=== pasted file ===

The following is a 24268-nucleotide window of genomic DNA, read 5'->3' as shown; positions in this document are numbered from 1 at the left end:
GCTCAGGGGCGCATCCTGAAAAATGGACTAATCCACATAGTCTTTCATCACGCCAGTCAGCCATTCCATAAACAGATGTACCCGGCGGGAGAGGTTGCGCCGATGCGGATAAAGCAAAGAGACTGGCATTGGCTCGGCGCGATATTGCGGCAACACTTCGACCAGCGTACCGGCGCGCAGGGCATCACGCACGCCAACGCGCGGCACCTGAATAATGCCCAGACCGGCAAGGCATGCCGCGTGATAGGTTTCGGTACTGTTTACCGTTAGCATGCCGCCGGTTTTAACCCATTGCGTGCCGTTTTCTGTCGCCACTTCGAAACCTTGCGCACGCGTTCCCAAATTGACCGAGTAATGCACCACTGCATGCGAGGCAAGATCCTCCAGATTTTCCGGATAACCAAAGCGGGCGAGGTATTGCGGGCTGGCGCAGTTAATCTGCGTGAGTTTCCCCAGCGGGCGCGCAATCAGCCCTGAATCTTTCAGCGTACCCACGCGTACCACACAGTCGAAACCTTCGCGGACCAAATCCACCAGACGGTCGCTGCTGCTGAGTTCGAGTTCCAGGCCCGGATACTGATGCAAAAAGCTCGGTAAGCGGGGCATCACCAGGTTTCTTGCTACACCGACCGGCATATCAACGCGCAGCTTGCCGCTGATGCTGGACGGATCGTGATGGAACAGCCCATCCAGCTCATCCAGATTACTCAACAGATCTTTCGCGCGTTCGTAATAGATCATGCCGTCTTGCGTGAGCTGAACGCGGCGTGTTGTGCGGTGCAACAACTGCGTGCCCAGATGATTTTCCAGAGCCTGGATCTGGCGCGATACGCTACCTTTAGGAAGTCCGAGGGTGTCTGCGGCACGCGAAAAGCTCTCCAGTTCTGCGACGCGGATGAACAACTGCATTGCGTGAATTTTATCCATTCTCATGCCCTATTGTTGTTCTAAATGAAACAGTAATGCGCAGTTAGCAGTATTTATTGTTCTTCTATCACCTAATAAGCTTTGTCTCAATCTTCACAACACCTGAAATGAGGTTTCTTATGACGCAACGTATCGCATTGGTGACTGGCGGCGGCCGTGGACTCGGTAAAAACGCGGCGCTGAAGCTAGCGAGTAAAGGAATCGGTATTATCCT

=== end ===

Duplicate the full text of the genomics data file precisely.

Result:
The following is a 24268-nucleotide window of genomic DNA, read 5'->3' as shown; positions in this document are numbered from 1 at the left end:
GCTCAGGGGCGCATCCTGAAAAATGGACTAATCCACATAGTCTTTCATCACGCCAGTCAGCCATTCCATAAACAGATGTACCCGGCGGGAGAGGTTGCGCCGATGCGGATAAAGCAAAGAGACTGGCATTGGCTCGGCGCGATATTGCGGCAACACTTCGACCAGCGTACCGGCGCGCAGGGCATCACGCACGCCAACGCGCGGCACCTGAATAATGCCCAGACCGGCAAGGCATGCCGCGTGATAGGTTTCGGTACTGTTTACCGTTAGCATGCCGCCGGTTTTAACCCATTGCGTGCCGTTTTCTGTCGCCACTTCGAAACCTTGCGCACGCGTTCCCAAATTGACCGAGTAATGCACCACTGCATGCGAGGCAAGATCCTCCAGATTTTCCGGATAACCAAAGCGGGCGAGGTATTGCGGGCTGGCGCAGTTAATCTGCGTGAGTTTCCCCAGCGGGCGCGCAATCAGCCCTGAATCTTTCAGCGTACCCACGCGTACCACACAGTCGAAACCTTCGCGGACCAAATCCACCAGACGGTCGCTGCTGCTGAGTTCGAGTTCCAGGCCCGGATACTGATGCAAAAAGCTCGGTAAGCGGGGCATCACCAGGTTTCTTGCTACACCGACCGGCATATCAACGCGCAGCTTGCCGCTGATGCTGGACGGATCGTGATGGAACAGCCCATCCAGCTCATCCAGATTACTCAACAGATCTTTCGCGCGTTCGTAATAGATCATGCCGTCTTGCGTGAGCTGAACGCGGCGTGTTGTGCGGTGCAACAACTGCGTGCCCAGATGATTTTCCAGAGCCTGGATCTGGCGCGATACGCTACCTTTAGGAAGTCCGAGGGTGTCTGCGGCACGCGAAAAGCTCTCCAGTTCTGCGACGCGGATGAACAACTGCATTGCGTGAATTTTATCCATTCTCATGCCCTATTGTTGTTCTAAATGAAACAGTAATGCGCAGTTAGCAGTATTTATTGTTCTTCTATCACCTAATAAGCTTTGTCTCAATCTTCACAACACCTGAAATGAGGTTTCTTATGACGCAACGTATCGCATTGGTGACTGGCGGCGGCCGTGGACTCGGTAAAAACGCGGCGCTGAAGCTAGCGAGTAAAGGAATCGGTATTATCCT